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Introducing individual latrines and smokeless cook stoves – Improving livelihoods in the village of Govupeta, India

Submitted by Sibylle Kabisch 24th April 2014 12:55


Cooking facilities before introduction of smokeless chullahs

The coastal community of Govupeta in Andhra Pradesh with its 345 inhabitants lacked proper sanitation – latrines were unavailable. Women used a field owned by the Municipal Corporation as open defecation ground, while the men used the beach area. Open defecation poses severe health risks and leads to a deterioration of the water catchment area, making it unsafe. The women’s health in the village was also affected as they used country chullahs. These stoves run on firewood, emitting large quantities of smoke during cooking. Being dependent on firewood not only affected the families’ financial situation as the price of firewood has been rising. Lumbering has accelerated the erosion of soil, which can give way to mud slides and decreasing agricultural productivity. Climate change aggravates health risks associated with deficient sanitation, such as vector-borne disease, as well as soil erosion.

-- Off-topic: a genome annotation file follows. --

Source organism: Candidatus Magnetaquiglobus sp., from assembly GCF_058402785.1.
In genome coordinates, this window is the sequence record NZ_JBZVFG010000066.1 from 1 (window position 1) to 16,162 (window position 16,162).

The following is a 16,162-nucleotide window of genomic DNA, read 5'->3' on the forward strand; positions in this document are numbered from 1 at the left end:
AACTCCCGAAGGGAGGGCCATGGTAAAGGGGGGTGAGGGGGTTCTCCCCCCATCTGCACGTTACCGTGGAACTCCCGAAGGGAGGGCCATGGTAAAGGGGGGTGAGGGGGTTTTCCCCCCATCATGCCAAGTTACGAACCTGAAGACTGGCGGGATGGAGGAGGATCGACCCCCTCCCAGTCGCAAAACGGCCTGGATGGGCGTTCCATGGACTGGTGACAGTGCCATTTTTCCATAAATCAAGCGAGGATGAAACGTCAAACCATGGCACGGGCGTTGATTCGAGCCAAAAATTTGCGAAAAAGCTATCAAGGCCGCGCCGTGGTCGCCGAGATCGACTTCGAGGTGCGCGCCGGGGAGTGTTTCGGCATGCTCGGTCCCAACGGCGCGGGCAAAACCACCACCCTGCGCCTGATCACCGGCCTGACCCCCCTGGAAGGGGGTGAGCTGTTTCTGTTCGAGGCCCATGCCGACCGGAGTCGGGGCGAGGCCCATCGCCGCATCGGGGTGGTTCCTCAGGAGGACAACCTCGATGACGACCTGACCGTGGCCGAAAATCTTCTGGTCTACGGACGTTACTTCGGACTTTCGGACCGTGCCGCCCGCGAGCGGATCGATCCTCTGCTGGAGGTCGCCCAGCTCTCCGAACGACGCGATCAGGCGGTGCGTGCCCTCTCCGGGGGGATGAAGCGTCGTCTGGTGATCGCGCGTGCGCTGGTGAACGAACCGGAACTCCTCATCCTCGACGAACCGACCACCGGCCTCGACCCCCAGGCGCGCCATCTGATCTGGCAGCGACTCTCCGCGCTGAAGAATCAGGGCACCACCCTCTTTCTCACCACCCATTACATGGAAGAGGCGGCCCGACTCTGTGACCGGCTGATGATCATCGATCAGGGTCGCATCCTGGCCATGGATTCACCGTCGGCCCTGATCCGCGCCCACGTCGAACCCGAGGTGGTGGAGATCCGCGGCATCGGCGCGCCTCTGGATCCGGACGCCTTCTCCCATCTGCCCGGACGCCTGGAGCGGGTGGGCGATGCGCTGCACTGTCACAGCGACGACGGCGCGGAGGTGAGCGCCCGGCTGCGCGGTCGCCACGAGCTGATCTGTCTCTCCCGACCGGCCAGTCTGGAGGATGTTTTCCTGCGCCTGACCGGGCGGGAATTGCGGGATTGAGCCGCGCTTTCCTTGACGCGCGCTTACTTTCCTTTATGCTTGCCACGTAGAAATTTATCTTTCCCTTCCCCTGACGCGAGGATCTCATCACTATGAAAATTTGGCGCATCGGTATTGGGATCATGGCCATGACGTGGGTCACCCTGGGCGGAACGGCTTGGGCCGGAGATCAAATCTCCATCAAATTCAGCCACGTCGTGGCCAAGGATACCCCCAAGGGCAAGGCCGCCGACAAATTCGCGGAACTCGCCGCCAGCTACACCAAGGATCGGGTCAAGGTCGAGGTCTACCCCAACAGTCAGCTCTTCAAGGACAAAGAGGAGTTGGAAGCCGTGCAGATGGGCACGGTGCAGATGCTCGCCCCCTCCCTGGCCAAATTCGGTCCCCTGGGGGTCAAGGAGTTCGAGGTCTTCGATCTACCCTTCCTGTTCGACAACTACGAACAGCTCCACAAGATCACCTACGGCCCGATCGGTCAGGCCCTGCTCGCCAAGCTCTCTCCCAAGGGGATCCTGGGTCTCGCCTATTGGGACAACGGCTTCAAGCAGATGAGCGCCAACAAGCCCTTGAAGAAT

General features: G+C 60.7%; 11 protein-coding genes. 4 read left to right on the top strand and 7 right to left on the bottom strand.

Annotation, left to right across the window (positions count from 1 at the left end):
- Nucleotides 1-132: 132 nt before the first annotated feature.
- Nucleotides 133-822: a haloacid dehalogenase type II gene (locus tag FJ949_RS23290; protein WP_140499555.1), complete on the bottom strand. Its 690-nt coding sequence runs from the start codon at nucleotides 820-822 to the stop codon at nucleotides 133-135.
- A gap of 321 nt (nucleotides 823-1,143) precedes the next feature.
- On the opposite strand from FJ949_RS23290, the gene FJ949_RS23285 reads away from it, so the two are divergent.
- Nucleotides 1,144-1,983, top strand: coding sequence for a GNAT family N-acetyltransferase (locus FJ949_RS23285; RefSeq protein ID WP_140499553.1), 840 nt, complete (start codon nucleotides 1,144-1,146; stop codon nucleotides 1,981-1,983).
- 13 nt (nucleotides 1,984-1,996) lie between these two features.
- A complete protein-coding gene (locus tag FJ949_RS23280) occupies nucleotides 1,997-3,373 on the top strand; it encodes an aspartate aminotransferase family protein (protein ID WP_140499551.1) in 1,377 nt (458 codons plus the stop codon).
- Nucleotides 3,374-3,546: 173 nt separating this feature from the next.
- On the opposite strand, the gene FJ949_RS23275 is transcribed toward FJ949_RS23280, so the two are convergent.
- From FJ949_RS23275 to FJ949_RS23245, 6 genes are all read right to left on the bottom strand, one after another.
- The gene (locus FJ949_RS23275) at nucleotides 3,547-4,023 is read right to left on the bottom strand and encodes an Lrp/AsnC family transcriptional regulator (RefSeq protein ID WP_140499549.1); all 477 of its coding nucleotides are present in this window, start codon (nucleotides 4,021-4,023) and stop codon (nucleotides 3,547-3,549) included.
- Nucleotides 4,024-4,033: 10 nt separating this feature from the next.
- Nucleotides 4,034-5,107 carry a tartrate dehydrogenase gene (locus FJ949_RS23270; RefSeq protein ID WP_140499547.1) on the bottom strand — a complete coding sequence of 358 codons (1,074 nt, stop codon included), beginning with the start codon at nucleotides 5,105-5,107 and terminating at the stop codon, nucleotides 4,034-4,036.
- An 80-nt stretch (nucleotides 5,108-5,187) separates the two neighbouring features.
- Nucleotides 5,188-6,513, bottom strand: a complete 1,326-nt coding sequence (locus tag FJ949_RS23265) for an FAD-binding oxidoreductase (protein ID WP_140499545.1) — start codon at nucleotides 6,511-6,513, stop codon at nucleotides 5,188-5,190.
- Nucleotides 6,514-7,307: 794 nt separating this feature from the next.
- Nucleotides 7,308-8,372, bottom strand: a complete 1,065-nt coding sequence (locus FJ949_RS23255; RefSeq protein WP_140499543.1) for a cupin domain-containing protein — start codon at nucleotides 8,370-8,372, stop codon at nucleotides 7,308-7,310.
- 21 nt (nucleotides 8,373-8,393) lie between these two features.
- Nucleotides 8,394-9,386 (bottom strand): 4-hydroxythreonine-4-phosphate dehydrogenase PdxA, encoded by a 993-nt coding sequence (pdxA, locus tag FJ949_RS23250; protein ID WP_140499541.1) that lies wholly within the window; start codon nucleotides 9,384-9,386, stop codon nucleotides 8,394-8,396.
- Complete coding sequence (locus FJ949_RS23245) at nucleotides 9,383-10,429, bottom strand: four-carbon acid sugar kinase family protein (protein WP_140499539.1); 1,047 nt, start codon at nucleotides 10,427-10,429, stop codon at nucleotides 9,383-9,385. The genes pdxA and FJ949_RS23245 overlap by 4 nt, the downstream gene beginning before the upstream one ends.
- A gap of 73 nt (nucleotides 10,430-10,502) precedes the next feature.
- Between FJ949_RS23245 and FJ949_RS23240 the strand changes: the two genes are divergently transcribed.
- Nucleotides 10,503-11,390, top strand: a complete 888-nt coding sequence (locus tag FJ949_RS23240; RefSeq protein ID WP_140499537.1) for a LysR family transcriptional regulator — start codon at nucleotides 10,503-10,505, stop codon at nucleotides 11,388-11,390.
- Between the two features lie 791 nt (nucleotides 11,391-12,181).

Supported by the EU-financed AdaptCap project, the community decided to introduce a new latrine and sanitation scheme. Over 80 dual pit individual latrines were installed throughout the village and the community decided where they were going to be located. The design of the dual pit sanitary latrines is based on the low-cost models designed by UNICEF in the 1980s. The latrine consists of two pits. While one is being used the other pit is sealed to undergo the process of composting without new human waste being added. The human waste in the pit transforms into fertilizer over a period of 12 months. The capacity of the latrines is suitable for a household of up to six persons. The pits are shallow with a depth of 1 m. This adaption measure prevents unsafe open defecation for women and men and avoids the contamination of water sources within the village as well as in the downstream village of Chukkavani Palem.